A book on Britain’s role in famine that killed 8-10 million Iranians in WWI
Story Code : 772589
Dr. Mohammad Gholi Majd’s “The Great Famine and Genocide in Persia 1917-1919” is perhaps the only book that extensively documents the genocide.
According to the book, the widespread famine coupled with a disease epidemic killed around 8-10 million Iranian between 1917 and 1919, nearly half of the country’s population back then.
Majd, who has a PhD in Agricultural Economics from Cornell University, writes in his book that after invading Iran at the beginning of 1916, the British used all means of transportation for war supplies to the front-lines.
That effectively prevented imports of wheat and other foodstuff into Iran from India, Mesopotamia, Asia, and also the United States -- which was back then a rival of the UK.
Majd argues that Brits even kept ships loaded with wheat from entering the southern port of Bushehr in the Persian Gulf.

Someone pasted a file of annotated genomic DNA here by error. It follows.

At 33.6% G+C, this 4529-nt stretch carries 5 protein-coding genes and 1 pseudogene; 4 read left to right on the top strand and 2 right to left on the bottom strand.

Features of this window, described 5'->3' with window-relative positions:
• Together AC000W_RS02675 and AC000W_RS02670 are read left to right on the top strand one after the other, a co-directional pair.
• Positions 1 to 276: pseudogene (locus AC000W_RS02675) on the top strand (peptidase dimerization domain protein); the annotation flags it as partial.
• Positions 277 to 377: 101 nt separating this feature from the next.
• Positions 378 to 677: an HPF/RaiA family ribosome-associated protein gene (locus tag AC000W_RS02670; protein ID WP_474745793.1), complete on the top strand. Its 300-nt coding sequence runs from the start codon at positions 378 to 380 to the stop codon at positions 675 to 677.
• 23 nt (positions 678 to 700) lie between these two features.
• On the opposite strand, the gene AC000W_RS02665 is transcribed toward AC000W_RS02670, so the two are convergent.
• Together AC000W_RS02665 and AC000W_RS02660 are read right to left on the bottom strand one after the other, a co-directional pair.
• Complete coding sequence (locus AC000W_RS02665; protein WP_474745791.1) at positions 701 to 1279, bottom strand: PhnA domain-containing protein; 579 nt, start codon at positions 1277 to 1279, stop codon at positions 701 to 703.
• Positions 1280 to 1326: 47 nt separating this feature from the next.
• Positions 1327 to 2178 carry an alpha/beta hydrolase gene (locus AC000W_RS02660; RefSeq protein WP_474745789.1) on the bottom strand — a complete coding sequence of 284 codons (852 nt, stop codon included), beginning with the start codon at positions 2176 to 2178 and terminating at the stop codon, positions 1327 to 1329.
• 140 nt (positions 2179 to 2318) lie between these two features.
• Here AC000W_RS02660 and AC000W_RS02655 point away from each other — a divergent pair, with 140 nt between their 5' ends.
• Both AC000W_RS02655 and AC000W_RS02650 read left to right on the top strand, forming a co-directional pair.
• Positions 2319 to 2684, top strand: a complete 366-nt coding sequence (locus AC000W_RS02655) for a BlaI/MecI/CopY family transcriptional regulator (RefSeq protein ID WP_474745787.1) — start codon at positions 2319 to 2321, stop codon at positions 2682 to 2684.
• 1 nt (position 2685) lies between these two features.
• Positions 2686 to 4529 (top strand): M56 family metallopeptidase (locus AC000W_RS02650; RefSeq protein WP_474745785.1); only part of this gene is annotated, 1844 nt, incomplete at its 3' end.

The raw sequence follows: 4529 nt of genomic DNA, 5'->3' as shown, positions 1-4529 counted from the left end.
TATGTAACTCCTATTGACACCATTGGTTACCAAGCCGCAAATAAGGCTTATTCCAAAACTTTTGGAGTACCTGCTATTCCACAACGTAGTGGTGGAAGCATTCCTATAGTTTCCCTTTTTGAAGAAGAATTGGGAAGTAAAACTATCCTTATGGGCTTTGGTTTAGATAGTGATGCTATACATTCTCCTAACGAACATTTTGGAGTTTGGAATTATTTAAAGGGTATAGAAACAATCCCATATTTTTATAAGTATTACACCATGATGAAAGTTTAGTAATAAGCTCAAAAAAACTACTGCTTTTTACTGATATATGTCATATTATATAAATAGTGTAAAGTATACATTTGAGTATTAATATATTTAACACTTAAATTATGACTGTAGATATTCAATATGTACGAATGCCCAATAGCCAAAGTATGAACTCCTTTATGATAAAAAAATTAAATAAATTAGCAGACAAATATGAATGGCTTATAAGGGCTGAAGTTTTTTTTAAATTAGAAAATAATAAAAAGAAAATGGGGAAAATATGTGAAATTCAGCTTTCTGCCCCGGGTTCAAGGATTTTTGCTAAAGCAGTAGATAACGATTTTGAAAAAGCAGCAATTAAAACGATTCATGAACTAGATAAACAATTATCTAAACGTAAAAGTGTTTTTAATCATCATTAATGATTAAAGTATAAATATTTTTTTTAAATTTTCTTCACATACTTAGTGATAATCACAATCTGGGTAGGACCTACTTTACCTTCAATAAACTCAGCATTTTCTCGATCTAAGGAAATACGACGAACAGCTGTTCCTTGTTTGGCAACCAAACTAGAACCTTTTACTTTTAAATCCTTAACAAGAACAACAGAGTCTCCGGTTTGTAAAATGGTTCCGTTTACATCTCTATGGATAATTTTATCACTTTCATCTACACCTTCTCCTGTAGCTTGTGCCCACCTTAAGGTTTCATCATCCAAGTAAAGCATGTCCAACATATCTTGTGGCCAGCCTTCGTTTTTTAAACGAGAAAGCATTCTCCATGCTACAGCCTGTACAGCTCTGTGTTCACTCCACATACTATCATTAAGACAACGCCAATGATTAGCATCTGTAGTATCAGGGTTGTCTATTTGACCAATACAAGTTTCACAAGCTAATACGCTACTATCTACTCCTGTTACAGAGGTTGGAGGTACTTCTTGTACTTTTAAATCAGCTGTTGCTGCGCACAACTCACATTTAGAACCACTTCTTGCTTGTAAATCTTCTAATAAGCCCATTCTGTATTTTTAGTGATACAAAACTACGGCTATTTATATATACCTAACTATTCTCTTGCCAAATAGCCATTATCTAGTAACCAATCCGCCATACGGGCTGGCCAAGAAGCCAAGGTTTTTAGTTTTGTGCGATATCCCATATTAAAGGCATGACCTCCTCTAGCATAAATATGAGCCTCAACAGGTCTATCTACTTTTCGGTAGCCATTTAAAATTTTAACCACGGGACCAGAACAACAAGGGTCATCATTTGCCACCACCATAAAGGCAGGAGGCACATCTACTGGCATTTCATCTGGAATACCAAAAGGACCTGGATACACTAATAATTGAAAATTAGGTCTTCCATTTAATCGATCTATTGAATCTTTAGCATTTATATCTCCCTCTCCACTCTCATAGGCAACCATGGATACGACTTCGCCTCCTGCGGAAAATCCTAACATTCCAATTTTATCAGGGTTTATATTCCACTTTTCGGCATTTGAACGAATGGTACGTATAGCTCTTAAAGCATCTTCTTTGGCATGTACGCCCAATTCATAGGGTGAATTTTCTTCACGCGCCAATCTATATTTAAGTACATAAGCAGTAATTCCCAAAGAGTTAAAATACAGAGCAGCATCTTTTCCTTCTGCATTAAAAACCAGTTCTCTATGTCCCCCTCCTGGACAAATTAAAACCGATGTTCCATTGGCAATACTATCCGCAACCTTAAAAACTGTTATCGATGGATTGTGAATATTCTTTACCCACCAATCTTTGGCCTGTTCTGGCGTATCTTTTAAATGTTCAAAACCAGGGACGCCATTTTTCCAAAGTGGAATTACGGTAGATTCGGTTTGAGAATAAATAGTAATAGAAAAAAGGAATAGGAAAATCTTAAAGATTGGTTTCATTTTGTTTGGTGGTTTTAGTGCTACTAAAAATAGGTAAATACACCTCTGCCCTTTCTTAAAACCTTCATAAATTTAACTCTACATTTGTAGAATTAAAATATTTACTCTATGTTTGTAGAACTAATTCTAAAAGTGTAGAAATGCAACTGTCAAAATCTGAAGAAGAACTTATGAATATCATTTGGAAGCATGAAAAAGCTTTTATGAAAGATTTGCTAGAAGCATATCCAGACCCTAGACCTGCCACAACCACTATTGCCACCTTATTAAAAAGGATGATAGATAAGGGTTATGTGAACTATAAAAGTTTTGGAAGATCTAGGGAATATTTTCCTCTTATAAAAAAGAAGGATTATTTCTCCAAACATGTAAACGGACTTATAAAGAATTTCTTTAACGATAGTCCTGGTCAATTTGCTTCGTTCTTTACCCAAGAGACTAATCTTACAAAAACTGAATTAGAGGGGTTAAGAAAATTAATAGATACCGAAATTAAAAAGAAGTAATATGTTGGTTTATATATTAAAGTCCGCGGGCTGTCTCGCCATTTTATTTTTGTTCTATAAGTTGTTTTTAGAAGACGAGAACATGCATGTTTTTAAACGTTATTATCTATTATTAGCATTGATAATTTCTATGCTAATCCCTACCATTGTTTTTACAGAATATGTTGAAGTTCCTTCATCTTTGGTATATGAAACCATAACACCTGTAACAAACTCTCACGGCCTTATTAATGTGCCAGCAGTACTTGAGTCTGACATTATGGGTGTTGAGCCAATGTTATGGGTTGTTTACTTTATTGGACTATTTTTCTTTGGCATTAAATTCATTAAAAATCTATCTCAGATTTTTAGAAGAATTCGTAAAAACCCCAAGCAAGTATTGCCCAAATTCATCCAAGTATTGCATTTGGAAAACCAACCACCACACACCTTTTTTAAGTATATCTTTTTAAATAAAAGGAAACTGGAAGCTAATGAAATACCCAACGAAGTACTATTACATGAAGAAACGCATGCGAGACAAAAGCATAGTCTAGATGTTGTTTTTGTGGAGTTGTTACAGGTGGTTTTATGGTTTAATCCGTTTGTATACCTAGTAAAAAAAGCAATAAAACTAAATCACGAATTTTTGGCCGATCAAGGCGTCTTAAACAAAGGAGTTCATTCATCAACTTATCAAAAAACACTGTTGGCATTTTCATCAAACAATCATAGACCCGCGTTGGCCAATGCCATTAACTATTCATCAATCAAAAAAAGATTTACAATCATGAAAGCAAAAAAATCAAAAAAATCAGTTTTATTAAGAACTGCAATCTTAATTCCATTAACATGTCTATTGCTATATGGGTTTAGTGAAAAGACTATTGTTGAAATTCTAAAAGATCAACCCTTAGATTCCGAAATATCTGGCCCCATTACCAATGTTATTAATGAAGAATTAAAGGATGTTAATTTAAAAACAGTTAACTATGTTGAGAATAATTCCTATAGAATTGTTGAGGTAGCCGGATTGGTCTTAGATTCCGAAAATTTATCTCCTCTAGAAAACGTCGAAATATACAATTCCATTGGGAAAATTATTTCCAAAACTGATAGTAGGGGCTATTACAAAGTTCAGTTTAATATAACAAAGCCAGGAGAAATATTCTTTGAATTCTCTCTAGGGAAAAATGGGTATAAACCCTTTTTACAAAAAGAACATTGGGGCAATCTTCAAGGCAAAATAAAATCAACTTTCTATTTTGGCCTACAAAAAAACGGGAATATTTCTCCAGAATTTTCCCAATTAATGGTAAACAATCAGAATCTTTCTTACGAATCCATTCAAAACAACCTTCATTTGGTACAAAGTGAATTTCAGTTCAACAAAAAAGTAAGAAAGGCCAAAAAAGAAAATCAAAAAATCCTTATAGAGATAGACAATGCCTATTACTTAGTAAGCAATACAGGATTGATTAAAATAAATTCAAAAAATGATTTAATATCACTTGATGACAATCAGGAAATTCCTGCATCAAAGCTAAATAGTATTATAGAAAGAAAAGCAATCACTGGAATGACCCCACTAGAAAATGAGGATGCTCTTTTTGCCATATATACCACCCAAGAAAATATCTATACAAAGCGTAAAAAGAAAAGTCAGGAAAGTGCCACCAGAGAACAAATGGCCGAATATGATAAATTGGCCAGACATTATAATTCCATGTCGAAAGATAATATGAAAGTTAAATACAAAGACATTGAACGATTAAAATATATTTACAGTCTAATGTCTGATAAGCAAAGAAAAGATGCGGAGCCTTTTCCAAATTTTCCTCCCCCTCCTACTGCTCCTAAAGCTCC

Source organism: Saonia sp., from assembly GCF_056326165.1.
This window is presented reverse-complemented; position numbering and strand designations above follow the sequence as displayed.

He also writes that significant amounts of food were confiscated by the British to supply British troops both within Persia and in the region.
Further aggravating the situation was the refusal of the Allies of WWI – France, the UK and Russia –to pay Iran for using its oil reserves during the war, the book says.
Majd argues in his book that the UK intentionally caused the genocide conditions to weaken Iran and effectively take control of the country out of fear for its interest in India, which was then a component of the British Empire.
"According to the American Charge d'Affaires, Wallace Smith Murray, this famine had claimed one-third of Iran's population. A famine that even according to British sources as General Dunsterville, Major Donohoe, and General Sykes had claimed vast numbers of Iranians," reads the book.
Major Donohoe describes Iran of that time as a “land of desolation and death.”
As it has been the case with many other crimes committed by the British Empire, London has long tried to cover up London’s role in the deadly famine.
Historic documents released by the British government over the past decades overlook the genocide. The UK Foreign Office did not even mention the famine in its 1919 “Handbook on Iran.”